Furthermore, the 99-Seat Plan has been in force for almost 30 years, having been cemented by L.A. Superior Court’s acceptance of a 1989 out-of-court settlement between the union and its actors. Therefore, CASA 0101 is hoping that the appeals’ ruling assumptions that actors working under a union contract may not apply to them.
However, the implication for mid-size theater companies (and even colleges and universities) using AEA guest contracts — in which union actors perform alongside non-union actors — could change the way artists are classified for tax purposes. It may well be a violation of California labor law for non-union actors, classified as independent contractors, to work alongside union actors (working under an AEA contract) who are therefore classified as employees, and are paid by a different pay-scale from their non-union peers for performing similar tasks.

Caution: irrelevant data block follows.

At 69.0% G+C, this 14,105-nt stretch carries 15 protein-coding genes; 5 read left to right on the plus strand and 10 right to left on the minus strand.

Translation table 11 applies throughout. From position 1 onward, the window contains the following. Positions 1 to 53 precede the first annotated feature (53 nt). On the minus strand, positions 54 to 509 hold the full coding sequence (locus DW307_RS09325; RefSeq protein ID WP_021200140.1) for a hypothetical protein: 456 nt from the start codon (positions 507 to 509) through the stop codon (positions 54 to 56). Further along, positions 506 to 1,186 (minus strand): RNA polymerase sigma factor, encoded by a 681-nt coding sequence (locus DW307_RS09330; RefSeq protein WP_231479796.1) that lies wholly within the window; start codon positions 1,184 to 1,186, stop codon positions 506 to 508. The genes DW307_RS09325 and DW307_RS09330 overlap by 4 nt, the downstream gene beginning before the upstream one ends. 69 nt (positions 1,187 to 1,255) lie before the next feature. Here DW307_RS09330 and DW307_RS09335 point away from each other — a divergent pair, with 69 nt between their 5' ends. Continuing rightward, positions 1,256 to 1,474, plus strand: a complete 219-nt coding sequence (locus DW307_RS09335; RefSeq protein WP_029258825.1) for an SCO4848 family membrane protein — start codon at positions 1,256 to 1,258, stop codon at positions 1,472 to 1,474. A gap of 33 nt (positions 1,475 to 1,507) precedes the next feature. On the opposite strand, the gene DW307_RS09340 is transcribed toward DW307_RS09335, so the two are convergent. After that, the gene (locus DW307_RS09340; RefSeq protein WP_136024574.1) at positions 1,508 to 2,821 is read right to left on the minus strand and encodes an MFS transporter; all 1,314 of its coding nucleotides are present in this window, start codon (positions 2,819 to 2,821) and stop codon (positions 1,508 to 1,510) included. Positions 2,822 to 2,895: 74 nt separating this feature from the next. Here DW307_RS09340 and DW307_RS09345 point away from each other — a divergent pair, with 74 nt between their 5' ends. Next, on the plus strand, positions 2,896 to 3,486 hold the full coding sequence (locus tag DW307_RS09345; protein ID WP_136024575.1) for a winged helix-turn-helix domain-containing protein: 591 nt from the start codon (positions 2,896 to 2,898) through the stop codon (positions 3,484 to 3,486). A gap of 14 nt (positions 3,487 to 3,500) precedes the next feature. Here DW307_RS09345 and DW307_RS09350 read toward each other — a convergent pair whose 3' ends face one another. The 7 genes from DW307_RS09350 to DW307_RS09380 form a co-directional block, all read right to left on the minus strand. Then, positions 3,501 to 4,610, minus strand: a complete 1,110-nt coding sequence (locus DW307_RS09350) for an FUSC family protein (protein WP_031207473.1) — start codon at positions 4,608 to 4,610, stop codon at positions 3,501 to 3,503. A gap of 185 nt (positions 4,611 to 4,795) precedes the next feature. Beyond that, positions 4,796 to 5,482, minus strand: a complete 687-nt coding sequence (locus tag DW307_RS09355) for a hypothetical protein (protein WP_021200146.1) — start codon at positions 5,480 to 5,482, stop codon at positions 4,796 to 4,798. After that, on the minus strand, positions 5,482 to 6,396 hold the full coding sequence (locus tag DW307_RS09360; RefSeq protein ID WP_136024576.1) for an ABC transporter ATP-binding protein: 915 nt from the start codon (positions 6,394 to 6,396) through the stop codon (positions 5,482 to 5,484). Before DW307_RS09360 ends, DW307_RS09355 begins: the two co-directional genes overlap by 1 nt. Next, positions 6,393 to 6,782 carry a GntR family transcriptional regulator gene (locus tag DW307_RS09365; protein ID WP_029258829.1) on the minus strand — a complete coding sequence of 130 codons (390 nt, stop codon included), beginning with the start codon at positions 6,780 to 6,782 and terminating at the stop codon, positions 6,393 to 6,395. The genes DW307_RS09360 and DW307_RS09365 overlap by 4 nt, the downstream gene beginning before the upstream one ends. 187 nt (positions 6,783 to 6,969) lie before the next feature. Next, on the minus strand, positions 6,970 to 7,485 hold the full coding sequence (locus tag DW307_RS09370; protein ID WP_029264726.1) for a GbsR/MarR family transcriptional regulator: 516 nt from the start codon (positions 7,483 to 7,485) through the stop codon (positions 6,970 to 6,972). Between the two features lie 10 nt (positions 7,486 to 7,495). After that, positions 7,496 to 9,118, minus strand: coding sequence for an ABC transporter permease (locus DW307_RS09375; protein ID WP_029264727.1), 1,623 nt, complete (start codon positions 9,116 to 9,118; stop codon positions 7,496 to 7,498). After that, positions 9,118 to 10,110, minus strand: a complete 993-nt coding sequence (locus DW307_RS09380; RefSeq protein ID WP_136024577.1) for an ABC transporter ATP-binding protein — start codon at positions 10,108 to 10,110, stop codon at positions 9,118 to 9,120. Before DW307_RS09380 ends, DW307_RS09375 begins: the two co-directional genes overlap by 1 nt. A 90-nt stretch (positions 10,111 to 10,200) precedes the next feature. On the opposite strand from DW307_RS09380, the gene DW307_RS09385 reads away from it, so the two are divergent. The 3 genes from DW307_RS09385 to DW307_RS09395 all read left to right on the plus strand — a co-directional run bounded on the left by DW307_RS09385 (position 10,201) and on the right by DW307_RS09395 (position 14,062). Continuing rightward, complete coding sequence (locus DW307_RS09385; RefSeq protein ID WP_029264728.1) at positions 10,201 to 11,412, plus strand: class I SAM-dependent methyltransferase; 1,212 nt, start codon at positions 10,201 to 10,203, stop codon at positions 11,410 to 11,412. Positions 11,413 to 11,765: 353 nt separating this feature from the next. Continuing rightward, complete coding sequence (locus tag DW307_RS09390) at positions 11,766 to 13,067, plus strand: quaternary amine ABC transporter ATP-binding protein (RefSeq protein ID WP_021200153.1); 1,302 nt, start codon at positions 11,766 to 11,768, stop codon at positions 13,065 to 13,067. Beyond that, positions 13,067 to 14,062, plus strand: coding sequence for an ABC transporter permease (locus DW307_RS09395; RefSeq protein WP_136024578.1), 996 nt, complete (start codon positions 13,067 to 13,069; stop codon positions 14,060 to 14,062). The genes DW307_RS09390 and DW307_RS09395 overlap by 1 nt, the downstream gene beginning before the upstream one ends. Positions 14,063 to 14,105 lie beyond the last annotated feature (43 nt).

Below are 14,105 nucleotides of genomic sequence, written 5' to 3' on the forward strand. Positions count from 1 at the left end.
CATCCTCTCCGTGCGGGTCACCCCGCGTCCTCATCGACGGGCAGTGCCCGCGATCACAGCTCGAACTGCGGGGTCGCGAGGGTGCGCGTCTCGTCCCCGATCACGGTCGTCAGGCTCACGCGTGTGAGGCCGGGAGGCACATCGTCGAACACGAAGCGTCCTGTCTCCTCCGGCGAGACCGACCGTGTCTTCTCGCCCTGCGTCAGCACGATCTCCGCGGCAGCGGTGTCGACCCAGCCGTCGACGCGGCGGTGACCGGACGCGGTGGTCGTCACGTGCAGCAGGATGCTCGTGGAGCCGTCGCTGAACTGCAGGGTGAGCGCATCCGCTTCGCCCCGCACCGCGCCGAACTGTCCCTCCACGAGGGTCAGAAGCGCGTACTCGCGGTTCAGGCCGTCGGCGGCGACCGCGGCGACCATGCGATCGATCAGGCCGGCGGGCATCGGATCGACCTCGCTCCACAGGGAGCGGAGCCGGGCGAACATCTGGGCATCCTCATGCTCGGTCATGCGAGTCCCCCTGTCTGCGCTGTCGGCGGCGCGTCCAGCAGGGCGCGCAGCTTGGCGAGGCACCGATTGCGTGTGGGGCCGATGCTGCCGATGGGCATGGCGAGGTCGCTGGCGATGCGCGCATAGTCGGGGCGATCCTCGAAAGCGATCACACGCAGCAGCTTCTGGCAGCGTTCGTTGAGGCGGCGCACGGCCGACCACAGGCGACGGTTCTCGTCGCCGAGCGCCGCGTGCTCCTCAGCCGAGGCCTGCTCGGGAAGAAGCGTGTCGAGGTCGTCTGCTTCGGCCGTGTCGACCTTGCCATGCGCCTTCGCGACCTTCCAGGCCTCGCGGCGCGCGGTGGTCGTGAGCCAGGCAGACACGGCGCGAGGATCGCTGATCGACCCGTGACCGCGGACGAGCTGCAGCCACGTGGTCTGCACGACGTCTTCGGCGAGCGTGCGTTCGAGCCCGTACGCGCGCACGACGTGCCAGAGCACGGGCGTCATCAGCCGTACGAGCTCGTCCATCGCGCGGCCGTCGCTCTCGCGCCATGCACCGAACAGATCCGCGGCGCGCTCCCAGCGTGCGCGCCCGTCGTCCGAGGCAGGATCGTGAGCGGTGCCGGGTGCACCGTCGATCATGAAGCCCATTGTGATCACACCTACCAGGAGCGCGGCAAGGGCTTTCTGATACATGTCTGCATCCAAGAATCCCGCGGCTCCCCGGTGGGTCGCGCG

In the Southland, A Noise Within and Cornerstone Theatre Company both classify all of their actors as employees. (A Noise Within classifies its designers as independent contractors.)
What bodes well for the two theaters appealing EDD rulings is that those rulings are clearly not the last word.
SAVE THE DATE: On Wednesday, June 22, 7:30–9:30PM, LA STAGE Alliance and California Lawyers for the Arts are co-presenting a workshop that will address issues pertaining to these EDD rulings, and how they might affect the future of theater in Greater LA. Held at CASA0101. RSVP HERE.